"The False Friends" by Dorothy Parker Dorothy Parker wrote "The False Friends" in 1926. This poem is split into four different stanzas with four lines each. It is written with alternating 8 syllable and 6 syllable lines. This poem is about friends that aren't really your friends and the rhyme scheme of the poem is a bab, c dcd, efe f, g hgh. The theme of this poem is a friend that you think is your friend, but in reality, this friend isn't always there for you when you need someone. Then the speaker uses irony to present her own cynical nature.

Friendship is something that we all need because it keeps us from feeling lonely. The poem is written from the author's point of view and she must have felt betrayed when she wrote the poem. The use of the first person enables the author to express her feelings directly from the poem. The first two stanzas of the poem show the narrator believing that her friends would always be there for her. The line "And time could heal a hurt, they said" shows the speaker believing her friends could heal her wounds. "And time could dim a vow," shows how her friends promised her that everything would be fine and she believed them.

This can be interpreted as the speaker looking for support because something bad had happened in her life. These two stanzas build up the suspense while the last two stanzas answer it. The speaker discovers that her friends had lied to her, but she also realizes that she doesn't really need them. Although it took her an extra month, she still felt better, without her friends's up port. This shows the narrator's cynical nature as she says in these lines: "For June was nearly spent away before my heart was whole," that she felt better without her friends. This poem presents a somber mood throughout because of the sadness in the speaker's life, but then this mood turns to one of irony and sarcasm as the speaker makes jokes about her friends.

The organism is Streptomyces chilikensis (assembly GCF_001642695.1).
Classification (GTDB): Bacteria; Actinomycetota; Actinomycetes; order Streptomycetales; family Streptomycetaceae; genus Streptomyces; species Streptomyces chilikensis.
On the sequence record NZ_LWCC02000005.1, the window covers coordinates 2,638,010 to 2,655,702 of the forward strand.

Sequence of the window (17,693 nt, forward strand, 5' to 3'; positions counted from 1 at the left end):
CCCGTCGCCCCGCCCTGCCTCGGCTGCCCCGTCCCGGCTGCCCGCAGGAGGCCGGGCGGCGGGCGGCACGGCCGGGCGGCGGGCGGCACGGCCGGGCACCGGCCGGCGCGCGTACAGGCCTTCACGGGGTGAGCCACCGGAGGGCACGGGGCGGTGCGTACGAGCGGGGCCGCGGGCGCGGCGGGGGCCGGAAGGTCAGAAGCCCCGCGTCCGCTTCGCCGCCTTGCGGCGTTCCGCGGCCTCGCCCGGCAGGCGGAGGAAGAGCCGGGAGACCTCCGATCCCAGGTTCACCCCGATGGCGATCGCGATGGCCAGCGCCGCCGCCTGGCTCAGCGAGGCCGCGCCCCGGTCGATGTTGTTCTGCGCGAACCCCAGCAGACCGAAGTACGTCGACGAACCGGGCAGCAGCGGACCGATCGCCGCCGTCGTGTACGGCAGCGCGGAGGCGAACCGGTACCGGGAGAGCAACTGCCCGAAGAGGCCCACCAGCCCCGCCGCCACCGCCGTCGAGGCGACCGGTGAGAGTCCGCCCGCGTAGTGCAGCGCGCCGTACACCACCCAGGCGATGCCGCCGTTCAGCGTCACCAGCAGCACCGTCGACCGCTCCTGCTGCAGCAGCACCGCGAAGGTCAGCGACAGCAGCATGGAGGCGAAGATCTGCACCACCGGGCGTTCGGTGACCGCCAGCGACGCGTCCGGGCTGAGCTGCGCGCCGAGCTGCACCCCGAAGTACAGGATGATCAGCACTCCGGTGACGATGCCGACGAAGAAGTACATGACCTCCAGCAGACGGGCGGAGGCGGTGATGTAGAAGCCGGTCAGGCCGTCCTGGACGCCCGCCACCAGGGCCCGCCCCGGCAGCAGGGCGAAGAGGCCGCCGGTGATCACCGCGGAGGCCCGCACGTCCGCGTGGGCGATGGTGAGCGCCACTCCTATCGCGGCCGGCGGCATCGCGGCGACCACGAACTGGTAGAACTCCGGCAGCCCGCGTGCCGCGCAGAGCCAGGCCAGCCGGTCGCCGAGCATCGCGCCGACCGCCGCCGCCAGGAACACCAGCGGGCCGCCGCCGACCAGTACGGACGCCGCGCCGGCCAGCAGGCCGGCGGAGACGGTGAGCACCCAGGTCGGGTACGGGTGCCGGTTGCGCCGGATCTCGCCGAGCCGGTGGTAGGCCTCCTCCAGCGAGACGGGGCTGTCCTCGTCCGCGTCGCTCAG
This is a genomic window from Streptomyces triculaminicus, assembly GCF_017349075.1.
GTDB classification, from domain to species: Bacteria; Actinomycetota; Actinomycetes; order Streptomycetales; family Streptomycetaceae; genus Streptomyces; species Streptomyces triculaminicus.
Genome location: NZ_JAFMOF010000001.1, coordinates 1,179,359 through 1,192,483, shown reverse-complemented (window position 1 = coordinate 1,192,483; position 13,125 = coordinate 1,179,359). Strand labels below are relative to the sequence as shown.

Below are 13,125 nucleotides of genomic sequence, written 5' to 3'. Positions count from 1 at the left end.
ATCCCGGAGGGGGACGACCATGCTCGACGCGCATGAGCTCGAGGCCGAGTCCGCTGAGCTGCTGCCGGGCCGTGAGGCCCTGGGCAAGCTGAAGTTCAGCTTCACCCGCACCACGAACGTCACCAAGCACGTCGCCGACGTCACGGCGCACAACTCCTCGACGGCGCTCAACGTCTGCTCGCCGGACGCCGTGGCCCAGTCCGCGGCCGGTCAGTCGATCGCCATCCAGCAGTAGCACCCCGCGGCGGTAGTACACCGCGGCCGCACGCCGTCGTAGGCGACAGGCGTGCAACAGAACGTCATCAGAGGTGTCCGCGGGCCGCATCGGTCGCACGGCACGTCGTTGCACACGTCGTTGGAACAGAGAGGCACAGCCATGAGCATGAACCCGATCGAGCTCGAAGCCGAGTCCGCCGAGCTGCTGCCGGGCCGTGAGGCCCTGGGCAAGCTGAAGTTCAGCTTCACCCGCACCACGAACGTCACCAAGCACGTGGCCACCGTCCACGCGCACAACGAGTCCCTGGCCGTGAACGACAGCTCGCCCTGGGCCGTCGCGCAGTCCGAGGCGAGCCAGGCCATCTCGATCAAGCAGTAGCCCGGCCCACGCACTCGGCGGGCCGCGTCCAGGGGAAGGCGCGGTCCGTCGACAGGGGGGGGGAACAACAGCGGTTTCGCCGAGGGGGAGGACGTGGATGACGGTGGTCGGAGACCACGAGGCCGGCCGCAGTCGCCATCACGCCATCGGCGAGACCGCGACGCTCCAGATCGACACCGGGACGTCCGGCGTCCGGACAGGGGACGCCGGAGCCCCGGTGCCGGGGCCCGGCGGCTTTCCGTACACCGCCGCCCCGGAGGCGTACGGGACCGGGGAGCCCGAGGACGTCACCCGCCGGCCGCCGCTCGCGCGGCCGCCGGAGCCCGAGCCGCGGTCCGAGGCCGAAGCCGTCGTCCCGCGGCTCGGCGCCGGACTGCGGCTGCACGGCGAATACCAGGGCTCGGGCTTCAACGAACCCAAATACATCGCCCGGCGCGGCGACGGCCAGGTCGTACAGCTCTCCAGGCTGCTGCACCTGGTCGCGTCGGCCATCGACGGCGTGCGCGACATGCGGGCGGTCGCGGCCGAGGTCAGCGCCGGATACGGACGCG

A main subject of the poem is time and how many believe that time can heal all wounds. Personification is used with time because time is an intangible object and it can't literally "hear a hurt" or "dim a vow." The speaker of the poem hopes that "time" will be able to heal her wounds like her friends said and it did, but the irony of this is that she didn't need her friends to feel better. The last two stanzas of the poem are where the speaker tells that she is able to heal her wounds without her friends. Her friends weren't there for her when she needed them, so she decides to be alone and this is just fine for her. The line "to come to me with lies" is where the speaker expresses her anger at her "false friends." The most powerful words in this poem are "time" and "lies." We usually don't associate our good friends with "lies," but the speaker feels that her friends lied to her and is angry. Her cynical attitude shows itself as she jokes around about "friendship" and that she is much better than her friends because she can help herself.

The change in the mood happens in between the second and third stanzas when the speaker changes from a person that has a lot of confidence in her friends to a person that is angry with them and feels confident without them. It is as if she loses her hope right there and the poem changes from a friendly and somber voice to an angry one. Friendship is an element that everyone needs and the speaker of this poem tells of this importance through a bad experience with some of her own.